Karl Davies - Marple actor on his Happy Valley role
PUBLISHED: 00:00 24 March 2016 | UPDATED: 09:32 24 March 2016
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He has starred in a string of successful TV dramas, including Happy Valley, but Karl Davies’s first acting break was at Marple’s Carver Theatre, at the tender age of eight, writes Howard Bradbury
His boyish looks belie his 33 years, but Karl Davies is an actor who can summon the most turbulent of emotions.
He did it in the First World War drama The Crimson Field, with a hugely affecting performance as a soldier suffering shell shock. He did it again in the first series of Happy Valley when his character Daniel Cawood accuses his mother Catherine (Sarah Lancashire) of wishing that he, rather than his sister, had died.
‘It was, I think, six pages of dialogue and it took a whole day’s shoot, ten or 11 hours on camera,’ Karl says of that pivotal scene. ‘It was a big day. But working with people like Sarah is an absolute pleasure. I’d do it 12 hours every day.’
It was moments like this which made BBC’s Happy Valley unmissable, award-winning TV. With locations in the Calder Valley, it also gave the viewing public a new and unfamiliar setting for a crime drama.
‘I suppose we went back with a little bit of trepidation,’ says Karl of filming the second series of Happy Valley, now on our screens. ‘It wasn’t putting the area in the best light, so there was some nervous tension going back to film in beautiful places like Hebden Bridge and Sowerby Bridge, but we were welcomed back with open arms.’
As for the work of Happy Valley’s creator Sally Wainwright, Karl says: ‘Every “um”, “ah”, full stop, pause, split line...everything is on the page. She writes in a very conversational way which makes it very easy for the actors to know exactly what she’s after.’
Born at Stepping Hill Hospital, Stockport, and raised in Marple, his dad an engineer and his mum a PA for an architect’s firm, Karl knew no-one in his family with dramatic inclinations. He recalls playing in a production of Willy Russell’s Our Day Out at the Carver Theatre, Marple, when he was eight but was more interested in football for years until he resumed drama at Marple Hall School.
One potent inspiration for him was the crime drama Cracker.
‘I can remember seeing an episode of that with Robbie Coltrane and Robert Carlyle and thinking, “I want to do something like that”. It was the rawness, the honesty. That’s still what I’m drawn to, hopefully. when I do work myself,’ says Karl.
‘I went on to the sixth form at Ridge Danyers - Cheadle and Marple Sixth Form College, as it is now - and that was where I started acting professionally. It was during my A Level theatre studies course that I got a part in Peak Practice on ITV. I was saving money to go to drama school, but I managed to keep getting work, so I carried on going.’
In 2001, Karl landed the part of Robert Sugden in Emmerdale.
‘That was the training, that was the drama school,’ he says. ‘You get thrown in with 17 pages of dialogue a day, three cameras and you just have to make it work. It still amazes me those shows are as good quality as they are because they get no time at all to do what they do.’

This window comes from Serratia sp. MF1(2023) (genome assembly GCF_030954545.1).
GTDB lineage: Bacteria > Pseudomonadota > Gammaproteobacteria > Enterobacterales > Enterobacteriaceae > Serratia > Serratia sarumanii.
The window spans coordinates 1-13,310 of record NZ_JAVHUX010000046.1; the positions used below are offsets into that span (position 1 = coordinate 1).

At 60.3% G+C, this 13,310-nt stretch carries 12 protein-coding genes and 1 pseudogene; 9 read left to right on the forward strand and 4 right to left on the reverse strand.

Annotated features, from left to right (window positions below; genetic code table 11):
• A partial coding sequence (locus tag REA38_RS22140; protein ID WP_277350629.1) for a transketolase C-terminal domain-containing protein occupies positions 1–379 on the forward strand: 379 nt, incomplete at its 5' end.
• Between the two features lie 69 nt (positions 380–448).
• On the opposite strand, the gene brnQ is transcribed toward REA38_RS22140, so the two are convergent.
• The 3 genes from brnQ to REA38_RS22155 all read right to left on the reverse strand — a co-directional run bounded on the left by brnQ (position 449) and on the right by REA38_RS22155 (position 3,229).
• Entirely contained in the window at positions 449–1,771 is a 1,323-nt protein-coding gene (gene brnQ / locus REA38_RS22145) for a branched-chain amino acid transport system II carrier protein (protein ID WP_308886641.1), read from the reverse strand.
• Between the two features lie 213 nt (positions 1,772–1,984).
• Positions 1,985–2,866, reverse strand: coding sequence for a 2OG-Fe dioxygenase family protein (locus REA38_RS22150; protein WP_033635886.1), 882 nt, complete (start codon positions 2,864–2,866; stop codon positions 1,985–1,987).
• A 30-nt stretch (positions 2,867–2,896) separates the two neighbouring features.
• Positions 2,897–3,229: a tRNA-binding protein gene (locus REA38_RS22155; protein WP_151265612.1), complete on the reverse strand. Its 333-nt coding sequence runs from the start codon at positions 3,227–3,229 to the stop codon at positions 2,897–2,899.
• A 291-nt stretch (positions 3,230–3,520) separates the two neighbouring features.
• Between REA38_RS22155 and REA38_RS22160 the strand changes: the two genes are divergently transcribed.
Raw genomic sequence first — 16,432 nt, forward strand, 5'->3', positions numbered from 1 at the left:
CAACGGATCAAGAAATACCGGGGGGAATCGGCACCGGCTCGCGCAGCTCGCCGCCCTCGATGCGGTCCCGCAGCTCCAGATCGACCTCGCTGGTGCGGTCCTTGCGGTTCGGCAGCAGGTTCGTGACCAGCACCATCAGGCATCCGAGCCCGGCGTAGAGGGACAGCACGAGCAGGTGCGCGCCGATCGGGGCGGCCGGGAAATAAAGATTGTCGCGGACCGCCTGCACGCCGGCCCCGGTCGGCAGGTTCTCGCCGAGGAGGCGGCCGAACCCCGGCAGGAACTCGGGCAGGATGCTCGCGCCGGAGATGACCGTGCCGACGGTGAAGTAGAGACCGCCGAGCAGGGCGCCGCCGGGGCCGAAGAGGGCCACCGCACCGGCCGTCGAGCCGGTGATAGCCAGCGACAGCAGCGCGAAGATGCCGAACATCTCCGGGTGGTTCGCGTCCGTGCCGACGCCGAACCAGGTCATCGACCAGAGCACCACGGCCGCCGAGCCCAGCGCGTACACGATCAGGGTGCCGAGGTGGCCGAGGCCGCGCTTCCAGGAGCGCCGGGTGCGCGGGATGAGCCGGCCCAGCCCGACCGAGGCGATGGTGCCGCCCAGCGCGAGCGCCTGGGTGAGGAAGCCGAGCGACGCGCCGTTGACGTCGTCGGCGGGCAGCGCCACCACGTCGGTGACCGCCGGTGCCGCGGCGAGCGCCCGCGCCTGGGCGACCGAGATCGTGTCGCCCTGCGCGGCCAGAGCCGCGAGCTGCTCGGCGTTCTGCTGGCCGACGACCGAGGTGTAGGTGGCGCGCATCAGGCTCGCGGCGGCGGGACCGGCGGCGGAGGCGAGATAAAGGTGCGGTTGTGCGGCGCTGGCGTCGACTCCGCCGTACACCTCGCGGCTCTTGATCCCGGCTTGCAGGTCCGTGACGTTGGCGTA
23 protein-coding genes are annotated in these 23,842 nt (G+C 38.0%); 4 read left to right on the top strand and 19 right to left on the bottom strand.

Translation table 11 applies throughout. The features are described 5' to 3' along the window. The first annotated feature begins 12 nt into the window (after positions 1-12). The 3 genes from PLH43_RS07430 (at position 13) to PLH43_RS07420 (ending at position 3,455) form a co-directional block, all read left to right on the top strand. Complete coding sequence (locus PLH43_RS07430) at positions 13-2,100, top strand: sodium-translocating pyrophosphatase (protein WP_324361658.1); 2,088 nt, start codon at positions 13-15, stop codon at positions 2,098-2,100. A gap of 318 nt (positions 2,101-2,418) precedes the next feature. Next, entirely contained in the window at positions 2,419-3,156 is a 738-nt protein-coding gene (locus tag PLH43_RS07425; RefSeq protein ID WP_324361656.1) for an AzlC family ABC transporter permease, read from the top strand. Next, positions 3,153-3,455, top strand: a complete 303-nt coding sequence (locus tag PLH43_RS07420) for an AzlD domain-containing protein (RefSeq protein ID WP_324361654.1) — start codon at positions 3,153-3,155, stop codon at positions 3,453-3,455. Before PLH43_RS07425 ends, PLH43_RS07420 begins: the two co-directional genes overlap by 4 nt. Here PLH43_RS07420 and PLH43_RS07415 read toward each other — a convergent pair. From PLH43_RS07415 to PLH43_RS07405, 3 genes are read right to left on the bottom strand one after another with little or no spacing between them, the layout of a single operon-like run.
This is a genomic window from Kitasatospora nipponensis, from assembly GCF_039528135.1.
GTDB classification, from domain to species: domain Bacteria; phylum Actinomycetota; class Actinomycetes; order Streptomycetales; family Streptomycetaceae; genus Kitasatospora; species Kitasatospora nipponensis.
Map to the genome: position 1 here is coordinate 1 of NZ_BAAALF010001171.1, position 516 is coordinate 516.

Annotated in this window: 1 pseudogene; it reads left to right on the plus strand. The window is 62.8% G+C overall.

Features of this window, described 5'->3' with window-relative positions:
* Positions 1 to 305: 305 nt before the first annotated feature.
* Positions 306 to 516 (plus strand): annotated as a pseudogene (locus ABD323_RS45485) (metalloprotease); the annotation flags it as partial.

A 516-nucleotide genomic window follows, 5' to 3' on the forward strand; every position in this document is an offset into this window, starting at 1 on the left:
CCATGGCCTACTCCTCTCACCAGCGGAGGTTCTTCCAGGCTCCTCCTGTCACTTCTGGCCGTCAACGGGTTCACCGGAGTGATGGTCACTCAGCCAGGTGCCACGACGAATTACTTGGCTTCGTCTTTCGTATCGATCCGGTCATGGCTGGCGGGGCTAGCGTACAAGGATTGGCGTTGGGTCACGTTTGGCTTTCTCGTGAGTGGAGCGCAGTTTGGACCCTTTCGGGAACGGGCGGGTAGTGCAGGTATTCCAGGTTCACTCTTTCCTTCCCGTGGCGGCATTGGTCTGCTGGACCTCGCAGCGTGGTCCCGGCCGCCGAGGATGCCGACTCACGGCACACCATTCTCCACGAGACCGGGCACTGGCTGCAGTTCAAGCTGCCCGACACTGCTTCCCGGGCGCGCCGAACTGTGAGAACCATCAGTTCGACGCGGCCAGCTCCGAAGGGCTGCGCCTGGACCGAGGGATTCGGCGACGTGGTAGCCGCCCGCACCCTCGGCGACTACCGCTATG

After four years. Karl opted to leave Emmerdale.
‘What I enjoyed about acting was the different characters, so to play one wasn’t particularly appealing,’ he says. ‘I had no kids, no mortgage, no ties, so that was the time to do it, hoping that that safety net was always there should I want to go back.’
There were, he admits, ‘a couple of really lean years’ - a result of him being so closely associated with one character, and a slight snobbery about actors who have graduated from soap operas (a snobbery to which the likes of Sarah Lancashire and Suranne Jones have now surely put paid.)
But Karl resisted entreaties to woo him back to Emmerdale and landed parts in Kingdom, with Stephen Fry, Kay Mellor’s The Syndicate and even Game of Thrones, in which his character Alton Lannister lasted three episodes before, inevitably, meeting a grisly end.
‘It was cold,’ Karl recalls of the experience. ‘We were in a field somewhere north of Belfast and I came back with the worst ‘flu.’
These days, home for Karl and his partner is in Hove (‘It’s within striking distance of London but slightly cheaper and slightly nicer’) though work frequently brings him back north.
Could future projects include a return to the Calder Valley for a third series of Happy Valley?
‘I really don’t know, but, from a selfish point of view, I do hope so,’ says Karl.
Karl’s own Happy Valley
Karl Davies’s all-action upbringing included white water kayaking with Manchester Canoe Club, motocross in a disused quarry in New Mills, rock climbing in the Peak District or scaling the walls at the Rope Race Climbing Centre in Goyt Mill, Marple. As a professional actor, though, all such dangerous activities are now banned by those who write insurance policies.
‘The places that are really close to me, which I didn’t really appreciate at the time, are the places I used to play as a kid: Etherow Country Park, the Roman Lakes, Brabyns Park where I used to play football every weekend,’ says Karl, sitting in his childhood bedroom at his mum’s home in Marple, having just completed another day’s filming in Sheffield on a new ITV drama Brief Encounters, with Penelope Wilton.
‘At the moment, I’m doing that journey from Sheffield through the Hope Valley back over to Marple, and it’s absolutely stunning. As a kid, I didn’t think twice about it, but having lived away and coming back, it’s those places I take friends and people who are visiting the area and working up here.’